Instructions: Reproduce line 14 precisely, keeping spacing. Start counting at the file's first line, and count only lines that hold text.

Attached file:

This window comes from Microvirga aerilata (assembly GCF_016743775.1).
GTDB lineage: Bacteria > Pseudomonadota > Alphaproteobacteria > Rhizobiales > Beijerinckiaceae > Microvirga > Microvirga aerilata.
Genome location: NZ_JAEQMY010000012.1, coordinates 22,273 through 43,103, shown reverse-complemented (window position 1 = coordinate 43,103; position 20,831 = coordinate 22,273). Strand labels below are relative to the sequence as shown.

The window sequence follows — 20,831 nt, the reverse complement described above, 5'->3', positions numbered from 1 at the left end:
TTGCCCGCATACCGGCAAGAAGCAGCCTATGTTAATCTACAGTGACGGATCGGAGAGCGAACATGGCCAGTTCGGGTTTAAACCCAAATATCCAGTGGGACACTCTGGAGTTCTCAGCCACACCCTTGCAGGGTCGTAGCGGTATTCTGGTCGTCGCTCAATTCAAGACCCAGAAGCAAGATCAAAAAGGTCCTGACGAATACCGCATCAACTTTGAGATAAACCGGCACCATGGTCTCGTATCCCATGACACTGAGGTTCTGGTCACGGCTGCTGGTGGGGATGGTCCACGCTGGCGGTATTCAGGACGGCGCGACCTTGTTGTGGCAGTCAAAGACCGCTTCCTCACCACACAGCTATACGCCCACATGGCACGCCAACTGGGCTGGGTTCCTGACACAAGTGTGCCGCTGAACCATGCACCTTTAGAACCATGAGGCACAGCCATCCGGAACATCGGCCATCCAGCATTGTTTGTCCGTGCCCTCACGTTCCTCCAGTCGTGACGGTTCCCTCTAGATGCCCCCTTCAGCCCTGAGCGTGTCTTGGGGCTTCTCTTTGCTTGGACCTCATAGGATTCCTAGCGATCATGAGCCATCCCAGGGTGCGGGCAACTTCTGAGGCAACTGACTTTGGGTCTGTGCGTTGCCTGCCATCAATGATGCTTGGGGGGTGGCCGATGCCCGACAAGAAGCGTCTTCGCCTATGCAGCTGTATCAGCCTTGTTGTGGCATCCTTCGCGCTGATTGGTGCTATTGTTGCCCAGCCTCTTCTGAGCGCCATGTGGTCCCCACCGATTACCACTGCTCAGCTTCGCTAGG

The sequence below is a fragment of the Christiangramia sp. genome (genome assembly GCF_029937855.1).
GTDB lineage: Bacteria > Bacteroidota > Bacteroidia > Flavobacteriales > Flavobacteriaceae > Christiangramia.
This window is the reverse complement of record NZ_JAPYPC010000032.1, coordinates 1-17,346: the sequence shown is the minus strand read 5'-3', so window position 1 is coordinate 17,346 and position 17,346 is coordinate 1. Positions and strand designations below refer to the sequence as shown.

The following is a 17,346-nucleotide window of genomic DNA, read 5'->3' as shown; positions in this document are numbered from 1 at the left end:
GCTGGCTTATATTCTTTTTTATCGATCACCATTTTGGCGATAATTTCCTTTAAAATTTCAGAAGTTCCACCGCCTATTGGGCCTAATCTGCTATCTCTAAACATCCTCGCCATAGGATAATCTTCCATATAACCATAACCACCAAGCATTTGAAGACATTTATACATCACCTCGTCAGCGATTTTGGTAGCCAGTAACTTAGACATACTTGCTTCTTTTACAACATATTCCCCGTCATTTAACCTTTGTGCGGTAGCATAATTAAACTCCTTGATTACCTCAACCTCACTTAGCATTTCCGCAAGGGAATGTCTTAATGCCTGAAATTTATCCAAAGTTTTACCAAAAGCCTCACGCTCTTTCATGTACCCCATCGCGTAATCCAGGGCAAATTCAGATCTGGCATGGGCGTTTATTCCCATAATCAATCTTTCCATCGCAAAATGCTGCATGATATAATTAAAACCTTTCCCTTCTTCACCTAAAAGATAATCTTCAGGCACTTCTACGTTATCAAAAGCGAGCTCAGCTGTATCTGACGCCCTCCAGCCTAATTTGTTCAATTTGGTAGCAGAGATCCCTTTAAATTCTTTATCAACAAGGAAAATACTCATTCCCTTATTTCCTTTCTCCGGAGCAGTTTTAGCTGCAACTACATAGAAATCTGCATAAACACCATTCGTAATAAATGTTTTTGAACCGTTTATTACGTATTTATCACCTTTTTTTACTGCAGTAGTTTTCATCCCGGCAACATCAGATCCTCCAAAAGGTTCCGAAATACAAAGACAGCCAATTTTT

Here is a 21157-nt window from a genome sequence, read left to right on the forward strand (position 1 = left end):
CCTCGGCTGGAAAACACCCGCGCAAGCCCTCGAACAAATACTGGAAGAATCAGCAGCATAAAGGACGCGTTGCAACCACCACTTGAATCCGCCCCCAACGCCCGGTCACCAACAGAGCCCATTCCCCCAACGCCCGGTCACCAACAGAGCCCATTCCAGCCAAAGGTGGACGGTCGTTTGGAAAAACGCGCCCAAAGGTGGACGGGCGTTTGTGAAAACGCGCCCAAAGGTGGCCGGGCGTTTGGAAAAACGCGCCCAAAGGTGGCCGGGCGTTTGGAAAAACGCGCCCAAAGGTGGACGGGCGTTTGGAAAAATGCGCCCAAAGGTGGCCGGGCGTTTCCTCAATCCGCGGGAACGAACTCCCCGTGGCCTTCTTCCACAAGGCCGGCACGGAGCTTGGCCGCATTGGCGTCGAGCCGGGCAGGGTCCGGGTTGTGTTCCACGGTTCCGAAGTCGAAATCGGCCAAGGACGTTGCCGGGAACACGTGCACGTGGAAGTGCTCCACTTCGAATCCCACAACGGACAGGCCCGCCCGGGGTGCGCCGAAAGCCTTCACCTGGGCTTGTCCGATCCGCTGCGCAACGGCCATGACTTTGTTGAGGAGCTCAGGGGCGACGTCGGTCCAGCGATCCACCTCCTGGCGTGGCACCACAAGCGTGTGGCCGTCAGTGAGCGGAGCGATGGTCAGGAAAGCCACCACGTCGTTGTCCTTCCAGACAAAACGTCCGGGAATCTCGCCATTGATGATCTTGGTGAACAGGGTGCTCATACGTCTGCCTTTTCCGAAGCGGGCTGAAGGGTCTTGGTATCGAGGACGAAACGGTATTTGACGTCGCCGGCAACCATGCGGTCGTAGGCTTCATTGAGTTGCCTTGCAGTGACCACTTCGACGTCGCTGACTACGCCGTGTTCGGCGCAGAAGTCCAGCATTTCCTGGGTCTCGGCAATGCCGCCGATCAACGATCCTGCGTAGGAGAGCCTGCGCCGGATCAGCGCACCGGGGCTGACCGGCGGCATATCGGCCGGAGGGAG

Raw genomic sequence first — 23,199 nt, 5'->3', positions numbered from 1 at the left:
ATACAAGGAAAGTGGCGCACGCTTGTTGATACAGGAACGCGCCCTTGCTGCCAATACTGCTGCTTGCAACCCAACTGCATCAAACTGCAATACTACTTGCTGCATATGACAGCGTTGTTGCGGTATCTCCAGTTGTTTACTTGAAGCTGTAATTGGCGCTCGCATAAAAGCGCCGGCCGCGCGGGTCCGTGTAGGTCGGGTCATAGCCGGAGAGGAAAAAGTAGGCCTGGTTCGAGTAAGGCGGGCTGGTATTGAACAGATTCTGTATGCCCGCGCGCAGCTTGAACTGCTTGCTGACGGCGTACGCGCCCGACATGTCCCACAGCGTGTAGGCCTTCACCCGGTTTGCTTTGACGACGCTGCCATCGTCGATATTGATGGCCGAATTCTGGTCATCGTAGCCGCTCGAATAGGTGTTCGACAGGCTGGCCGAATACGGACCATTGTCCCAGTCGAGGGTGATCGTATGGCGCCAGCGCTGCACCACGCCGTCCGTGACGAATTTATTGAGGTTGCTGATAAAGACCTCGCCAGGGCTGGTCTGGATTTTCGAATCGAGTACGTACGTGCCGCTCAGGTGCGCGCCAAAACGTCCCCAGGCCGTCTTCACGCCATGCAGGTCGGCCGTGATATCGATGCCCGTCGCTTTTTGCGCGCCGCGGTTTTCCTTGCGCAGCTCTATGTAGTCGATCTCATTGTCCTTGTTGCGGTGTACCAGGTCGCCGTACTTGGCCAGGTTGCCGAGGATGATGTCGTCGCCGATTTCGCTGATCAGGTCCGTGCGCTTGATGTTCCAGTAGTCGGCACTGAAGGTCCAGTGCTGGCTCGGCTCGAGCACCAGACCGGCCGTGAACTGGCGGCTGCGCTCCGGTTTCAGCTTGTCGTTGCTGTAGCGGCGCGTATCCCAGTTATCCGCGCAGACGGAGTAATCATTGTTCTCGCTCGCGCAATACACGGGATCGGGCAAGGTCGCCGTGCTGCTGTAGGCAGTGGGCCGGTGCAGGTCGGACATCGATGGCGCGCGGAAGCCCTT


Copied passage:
ATACAAGGAAAGTGGCGCACGCTTGTTGATACAGGAACGCGCCCTTGCTGCCAATACTGCTGCTTGCAACCCAACTGCATCAAACTGCAATACTACTTGCTGCATATGACAGCGTTGTTGCGGTATCTCCAGTTGTTTACTTGAAGCTGTAATTGGCGCTCGCATAAAAGCGCCGGCCGCGCGGGTCCGTGTAGGTCGGGTCATAGCCGGAGAGGAAAAAGTAGGCCTGGTTCGAGTAAGGCGGGCTGGTATTGAACAGATTCTGTATGCCCGCGCGCAGCTTGAACTGCTTGCTGACGGCGTACGCGCCCGACATGTCCCACAGCGTGTAGGCCTTCACCCGGTTTGCTTTGACGACGCTGCCATCGTCGATATTGATGGCCGAATTCTGGTCATCGTAGCCGCTCGAATAGGTGTTCGACAGGCTGGCCGAATACGGACCATTGTCCCAGTCGAGGGTGATCGTATGGCGCCAGCGCTGCACCACGCCGTCCGTGACGAATTTATTGAGGTTGCTGATAAAGACCTCGCCAGGGCTGGTCTGGATTTTCGAATCGAGTACGTACGTGCCGCTCAGGTGCGCGCCAAAACGTCCCCAGGCCGTCTTCACGCCATGCAGGTCGGCCGTGATATCGATGCCCGTCGCTTTTTGCGCGCCGCGGTTTTCCTTGCGCAGCTCTATGTAGTCGATCTCATTGTCCTTGTTGCGGTGTACCAGGTCGCCGTACTTGGCCAGGTTGCCGAGGATGATGTCGTCGCCGATTTCGCTGATCAGGTCCGTGCGCTTGATGTTCCAGTAGTCGGCACTGAAGGTCCAGTGCTGGCTCGGCTCGAGCACCAGACCGGCCGTGAACTGGCGGCTGCGCTCCGGTTTCAGCTTGTCGTTGCTGTAGCGGCGCGTATCCCAGTTATCCGCGCAGACGGAGTAATCATTGTTCTCGCTCGCGCAATACACGGGATCGGGCAAGGTCGCCGTGCTGCTGTAGGCAGTGGGCCGGTGCAGGTCGGACATCGATGGCGCGCGGAAGCCCTT